Full effect of Waterside's economic boost will not be felt in Northampton until term starts next week

Vice chancellor Nick Petford has given his first interview with the Chonicle and Echo since the full opening of the new Waterside campus.
Vice chancellor Nick Petford has given his first interview with the Chonicle and Echo since the full opening of the new Waterside campus.

Northampton will not feel the real impact of the £350 million new Waterside campus until the new freshers are joined by their second and third year counterparts next week, the man in charge at the univesity says.

With 1,000 new students having spent their first week at the giant new learning village just off Becket's Park, vice Chancellor Nick Petford says the town is already starting to feel the economic effects of the relocated campus.

It is estimated the expanded university could contribute some £300 million-a-year to the local economy in terms of student spending, job procurement and employment.

But with the 1,000-strong cohort of freshers still finding their way in a new town, Mr Petford believes the return of the second and third years next week will have a dramatic effect - completing the 12,000 quota set to study at Waterside.

He said: "The students have clearly come from all over Britain so they are finding their way, getting settled in.

"As any fresher will know it's daunting moving away from home for the first time.

"But when the second and third years return next week, that's when you will see the real difference.

"Those students know the town already and when you combine that with combined with what the students' union are doing at the Platform Club and the events they are running in the town.

"All of those things will come together through the autumn - we are looking forward to an exciting and vibrant Christmas."

While Mr Petford says enrolment week at Waterside has gone largely withourt a hitch, there are challeneges to overcome.

"The snagging list is big," he said.

"There are a whole range of things from minor plumbing not working to issues with the WiFi and the IT systems, but all those things are being worked through an resolved.

"But when you think, even when you move into a house there are snagging issues, this is a £350 million house.

"Everything to do with enrolement has gone smoothly though."

However, the overspill of cars using the new campus is already creating friction nearby.

Residents in Far Cotton have complained staff and students are using their residential streeets to leave their vehicles, in some cases blocking driveways.

People attending the university can use a park and ride bus, which leaves Sixfields every 15 minutes.

But the campus opening has brought to the fore the need to establish a similar scheme in the eastern approach to Waterside, as many arriving from the Barnes Meadow interchange are having to drive past the university to park in the west before returning back on a bus.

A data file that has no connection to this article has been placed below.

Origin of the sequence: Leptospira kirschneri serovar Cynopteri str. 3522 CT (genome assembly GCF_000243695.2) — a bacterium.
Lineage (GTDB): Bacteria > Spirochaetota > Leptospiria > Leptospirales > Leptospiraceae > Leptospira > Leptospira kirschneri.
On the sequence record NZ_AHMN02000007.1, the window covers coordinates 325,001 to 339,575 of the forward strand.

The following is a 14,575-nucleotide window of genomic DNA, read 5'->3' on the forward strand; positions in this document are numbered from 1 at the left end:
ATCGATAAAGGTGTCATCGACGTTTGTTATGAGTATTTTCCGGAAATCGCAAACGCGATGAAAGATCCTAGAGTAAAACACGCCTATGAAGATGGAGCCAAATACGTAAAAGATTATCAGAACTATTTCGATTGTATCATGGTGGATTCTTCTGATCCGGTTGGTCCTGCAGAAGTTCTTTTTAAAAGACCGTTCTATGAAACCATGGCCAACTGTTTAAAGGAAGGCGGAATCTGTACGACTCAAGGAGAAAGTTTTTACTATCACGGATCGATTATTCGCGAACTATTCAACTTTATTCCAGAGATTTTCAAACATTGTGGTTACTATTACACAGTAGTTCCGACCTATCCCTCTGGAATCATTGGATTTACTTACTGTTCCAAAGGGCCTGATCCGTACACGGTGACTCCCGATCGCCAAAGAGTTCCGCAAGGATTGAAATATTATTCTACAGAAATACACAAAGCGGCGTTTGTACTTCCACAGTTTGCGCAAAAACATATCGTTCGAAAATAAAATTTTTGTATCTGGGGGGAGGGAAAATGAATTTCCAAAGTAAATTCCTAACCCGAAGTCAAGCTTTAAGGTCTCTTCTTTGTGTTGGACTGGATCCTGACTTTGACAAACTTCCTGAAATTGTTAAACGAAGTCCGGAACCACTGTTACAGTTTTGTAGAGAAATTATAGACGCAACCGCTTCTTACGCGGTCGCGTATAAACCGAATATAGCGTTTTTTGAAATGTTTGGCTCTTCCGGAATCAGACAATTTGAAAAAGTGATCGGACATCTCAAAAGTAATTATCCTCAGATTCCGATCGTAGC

Mr Petford said moves were afoot to resolve the problem "in the next 12 months".

He said: "Negotiations are ongoing, but as soon as we can develop a park and ride to the east of the campus it will be better - and hopefully we will be able to open one in the north as well.

"Part of the issue is, because of the complexity and the challenge with the county council - this isn't a priority for them at this time - even though it is a priority for us.

"The borough and county own land all around this site, so the onus is on them to provide the land and the lease - we are ready to go on this tomorrow but our hands are totally tied.

"It's important people understand it's not the university - it's an issue outside of our control."

Short-term issues aside, Mr Petford believes the attractive new complex will have far-reaching effects for Northampton.

In the futture, acres of undeveloped land dotted around the campus could be home to further teaching blocks. Within two years its Institute for Creative Leather Technologies (ICLT) will sit alongside its sports pitches in what could be a major draw for those wanting to enter the fashion industry.

Talented graduates, he says, may be less tempted to return to London and Birmingham to start work after studying at the facility.

That said, Mr Petford was adamant the attractive new setting would not lead to a cranking up of the entry requirements to study in Northampton, even though university leaue tables give them heavy weighting.

"Our mission is to believe in people," he said. "To give them a second chance.

"That's why we are not going to be that high on the league tables.

"It doesn't mean our standards are not high."